Falling Wedge: Definition, Importance, and Usage

Does Сhart Pattern Work in Crypto?

The major criticism against using chart patterns in cryptocurrencies is that they show past results, not future performance. Despite this, combining chart patterns with different indicators can predict — to a large extent — the future direction of a cryptocurrency. As we will see in this article, the falling wedge pattern (also referred to as FWP in this article) is a crypto pattern that can be used to predict a cryptocurrency’s next move.

What Is a Falling Wedge Chart Pattern?

One thing that characterizes wedges is their converging lines. In the falling wedge, the trend lines point downwards. Like its bearish counterpart, the falling wedge can either be a sign of a continuation or a reversal.

Source: www.dailyfx.com

When the previous candlesticks before the falling wedge breakout are bearish, it is a sign of a reversal. In the same way, when the previous candlesticks are bullish, and the FWP shows up, it is a sign that the bulls are just catching their breath and the bullish trend will continue.

A falling wedge pattern has the following three essential qualities:

  1. The lower highs and lower lows of the price action indicate that it is currently in a downtrend;
  2. Two trend lines — the top and lower trend lines — are convergent;
  3. As the channel goes on, the volume gets progressively lower.

The first two components of a falling wedge must exist, but the third component, a decrease in volume, adds further legality and validity to the pattern and is therefore highly beneficial.

What Sentiment Does This Pattern Show?

The down wedge pattern is a bullish pattern. It is usually seen as a change in sentiment in an oversold asset or a slight reduction of volume in a bullish market.

How to Spot It on Charts

A price pattern is not created at random on a cryptocurrency chart. Like the rising wedge chart pattern, the FWP, which appears after a negative trend, represents a story about what bulls and bears are doing and what they may do in the future.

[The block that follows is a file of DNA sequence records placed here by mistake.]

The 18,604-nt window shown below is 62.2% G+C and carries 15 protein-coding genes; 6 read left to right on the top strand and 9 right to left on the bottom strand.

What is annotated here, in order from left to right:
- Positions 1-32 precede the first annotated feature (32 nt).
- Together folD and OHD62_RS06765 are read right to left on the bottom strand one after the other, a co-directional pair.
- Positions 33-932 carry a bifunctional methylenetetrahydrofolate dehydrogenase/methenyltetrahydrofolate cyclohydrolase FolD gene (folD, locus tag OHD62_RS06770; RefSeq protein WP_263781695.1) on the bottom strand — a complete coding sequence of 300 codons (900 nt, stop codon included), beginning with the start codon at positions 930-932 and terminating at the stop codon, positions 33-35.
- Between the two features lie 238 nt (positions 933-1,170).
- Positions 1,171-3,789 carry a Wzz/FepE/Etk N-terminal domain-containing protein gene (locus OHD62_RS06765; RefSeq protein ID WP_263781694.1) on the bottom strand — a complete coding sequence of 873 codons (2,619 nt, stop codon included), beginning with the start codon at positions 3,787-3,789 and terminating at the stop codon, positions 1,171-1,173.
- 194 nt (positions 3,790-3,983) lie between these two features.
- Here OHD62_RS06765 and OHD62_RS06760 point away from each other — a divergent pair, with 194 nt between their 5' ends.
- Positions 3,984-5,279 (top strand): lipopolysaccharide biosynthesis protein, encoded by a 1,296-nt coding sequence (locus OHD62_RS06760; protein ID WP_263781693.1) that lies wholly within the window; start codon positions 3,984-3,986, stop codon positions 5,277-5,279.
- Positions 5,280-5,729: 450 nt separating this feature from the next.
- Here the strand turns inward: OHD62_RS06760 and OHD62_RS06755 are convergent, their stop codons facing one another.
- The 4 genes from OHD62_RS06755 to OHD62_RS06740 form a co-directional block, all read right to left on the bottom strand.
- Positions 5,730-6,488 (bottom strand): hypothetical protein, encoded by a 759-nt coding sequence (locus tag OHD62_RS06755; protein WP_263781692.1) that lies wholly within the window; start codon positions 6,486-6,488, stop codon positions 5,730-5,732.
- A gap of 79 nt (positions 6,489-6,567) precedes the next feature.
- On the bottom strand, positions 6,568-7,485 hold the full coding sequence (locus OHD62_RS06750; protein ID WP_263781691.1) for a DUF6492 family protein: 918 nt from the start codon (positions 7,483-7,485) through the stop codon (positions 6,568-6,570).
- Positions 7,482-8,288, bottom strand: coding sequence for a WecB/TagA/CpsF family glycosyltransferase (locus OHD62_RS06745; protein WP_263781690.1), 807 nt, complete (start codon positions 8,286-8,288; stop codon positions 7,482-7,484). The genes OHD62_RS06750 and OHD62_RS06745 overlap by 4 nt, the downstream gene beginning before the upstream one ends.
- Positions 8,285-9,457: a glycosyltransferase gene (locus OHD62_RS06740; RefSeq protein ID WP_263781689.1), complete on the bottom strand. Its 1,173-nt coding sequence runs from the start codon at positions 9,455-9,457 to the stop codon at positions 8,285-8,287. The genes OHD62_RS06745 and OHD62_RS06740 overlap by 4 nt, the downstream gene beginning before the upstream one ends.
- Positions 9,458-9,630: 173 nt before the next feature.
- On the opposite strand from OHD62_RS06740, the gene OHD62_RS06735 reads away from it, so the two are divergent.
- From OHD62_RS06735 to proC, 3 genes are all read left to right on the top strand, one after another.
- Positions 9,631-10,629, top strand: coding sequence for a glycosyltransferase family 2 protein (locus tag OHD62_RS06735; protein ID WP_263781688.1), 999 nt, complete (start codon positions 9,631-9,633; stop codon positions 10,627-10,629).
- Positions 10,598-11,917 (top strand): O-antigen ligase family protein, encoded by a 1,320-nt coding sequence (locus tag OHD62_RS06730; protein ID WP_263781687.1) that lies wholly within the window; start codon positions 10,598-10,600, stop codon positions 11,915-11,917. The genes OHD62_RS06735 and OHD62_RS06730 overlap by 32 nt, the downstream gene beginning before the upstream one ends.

After a major negative event, a bullish wedge pattern develops when selling pressure mounts on an asset, causing the price to fall. Volume typically reduces after a while, and this is when buyers, who have been holding cash or stablecoins, pounce on the asset with full buying power, hereby causing a reversal.

Source: learn.bybit.com

As explained earlier, the three things that should be present on the chart if it is to be a downward wedge pattern are

  1. The lower highs and lower lows of the price action indicate the market is currently oversold;
  2. Two trend lines — the top and lower — are convergent;
  3. Reducing volume

Once these three criteria are in place, you can be certain it is a FWP.


The bullish pattern can either indicate a reversal or continuation, but is widely used to detect bullish sentiments from a downtrend.

Is the Falling Wedge Pattern Accurate?

Although there are many patterns used to detect the start of bullish trends, the Falling wedge is one of the most accurate ways to time the bottom of a cryptocurrency.

Source: dailypriceaction.com

When Should You Trade the Falling Wedge Pattern?

There must be at least three taps at the trend line levels to validate a falling wedge formation. Traders may use the falling wedge pattern once the price crosses the pattern’s resistance trendline with a bullish candle.

When this pattern is seen in a downtrend, more often than not, it depicts a reversal. It acts as a way to time market bottoms, or near-bottoms.

To time this strategy to perfection, a break out and volume are two extra confirmations a trader should wait for. The following could be a general trading approach for bullish wedges:

  • Drawing trendlines along lower highs and lower lows to emphasise the wedge pattern is the first and most crucial step in finding it on the chart.
  • Keep an eye out for when the price breaks out of the wedge and confirm the breakout by ensuring the price has truly gone past the trendlines.
  • Consider opening a buy trade if the price climbs higher than the upper trendline. After a breakout, the price occasionally returns to retest the wedge. Take this as a starting point.
  • Put a stop-loss order for the trade on the side of the wedge opposite the point where the price breaks out. A few potential places for the stop-loss objective are shown on the chart.
  • The next step is choosing a profit target for your trade. The thickest area of the wedge is often the expected profit target. The predicted target profit margin is shown by the rectangle at the bottom of the wedge.

The price objective is then estimated by adding this rectangle to the wedge’s breakout point.

Trading the Breakout

  1. Find the wedge on a graph. To emphasize the pattern, draw trendlines through swing highs and swing lows.
  2. Keep a lookout for the breakout. In other words, the price alters from the drawn wedge pattern.
  3. Third, verify the breakout. Check to see if the price has left the wedge. Verify that you have established the trendlines according to your preferences (they are commonly drawn along and connect highs and lows).
  4. Make a trade.

Learn more in the full article → https://redot.com/blog/falling-wedge-definition-importance-and-usage/



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